As states across the country continue to consider the need for regulation of the profession of sign language interpreters in collaboration with the D/deaf, DeafBlind, and hard of hearing communities, as well as, professional ASL interpreters, consideration for the needs of the community is essential. A “one size fits all” approach to regulation is not effective. It is imperative to consult with members of the ASL using community and professional interpreters to ensure any proposed regulation is successful with its implementation. Nearly every state across the country faced with the issue of regulating the interpreting profession and practice must consider the impact these decisions can have on the quality of service all consumers receive, as well as the state of the interpreting profession. RID supports the regulation of interpreters to ensure effective services delivered to the diverse d/Deaf, DeafBlind, DeafDisabled, hard of hearing, and hearing consumers, reduction of harm caused to these communities by bad actors, and ultimately, for the protection and welfare of the communities we serve.

Footnotes:

[1] RID, as the nationally recognized issuer of ASL interpreter and transliterator certifications, recognizes other certification systems exist provided those systems are legally defensible, psychometrically valid and reliable.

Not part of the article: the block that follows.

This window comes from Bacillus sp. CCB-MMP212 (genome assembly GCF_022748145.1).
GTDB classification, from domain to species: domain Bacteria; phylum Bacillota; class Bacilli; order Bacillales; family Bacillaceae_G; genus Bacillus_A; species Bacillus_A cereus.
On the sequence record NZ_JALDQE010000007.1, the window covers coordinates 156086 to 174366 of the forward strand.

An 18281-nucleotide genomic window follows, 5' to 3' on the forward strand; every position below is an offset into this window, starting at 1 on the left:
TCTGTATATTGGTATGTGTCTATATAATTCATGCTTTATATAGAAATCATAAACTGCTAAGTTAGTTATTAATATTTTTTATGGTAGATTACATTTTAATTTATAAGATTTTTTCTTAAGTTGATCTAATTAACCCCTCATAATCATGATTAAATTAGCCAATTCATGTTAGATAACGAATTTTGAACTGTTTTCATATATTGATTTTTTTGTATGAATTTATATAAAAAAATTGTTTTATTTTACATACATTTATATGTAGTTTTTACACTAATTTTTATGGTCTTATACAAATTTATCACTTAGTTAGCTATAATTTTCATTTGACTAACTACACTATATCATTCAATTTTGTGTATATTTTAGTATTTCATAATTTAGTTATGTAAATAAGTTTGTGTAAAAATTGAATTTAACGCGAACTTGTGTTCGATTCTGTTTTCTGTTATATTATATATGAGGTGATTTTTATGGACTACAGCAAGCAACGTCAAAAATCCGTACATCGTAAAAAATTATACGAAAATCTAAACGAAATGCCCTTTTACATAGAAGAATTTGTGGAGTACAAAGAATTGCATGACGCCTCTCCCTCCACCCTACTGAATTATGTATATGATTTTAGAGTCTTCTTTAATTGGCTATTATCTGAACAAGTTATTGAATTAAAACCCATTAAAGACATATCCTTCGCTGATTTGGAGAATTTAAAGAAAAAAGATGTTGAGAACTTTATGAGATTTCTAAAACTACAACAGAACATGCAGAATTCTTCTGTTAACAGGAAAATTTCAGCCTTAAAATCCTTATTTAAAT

[2] “Ada Requirements: Effective Communication.” ADA.gov, 28 Mar. 2023, https://www.ada.gov/resources/effective-communication/

[3] An “unqualified individual” can be defined by, but is not limited to, a person attempting to but failing to render ASL interpreting services; their skill set does not match the demands of the specific job setting, or one whose consumer deems them to not be a fit or appropriate for the assignment.

[4] Example: Arizona Commission of the Deaf and Hard of Hearing- https://www.acdhh.org/interpreters/licensure-applications/

[5] Example: State of Maine- https://www.maine.gov/pfr/professionallicensing/professions/american-sign-language-interpreters

[6] Example: State of Colorado- https://leg.colorado.gov/bills/hb19-1069, https://www.sos.state.co.us/CCR/GenerateRulePdf.do?ruleVersionId=2288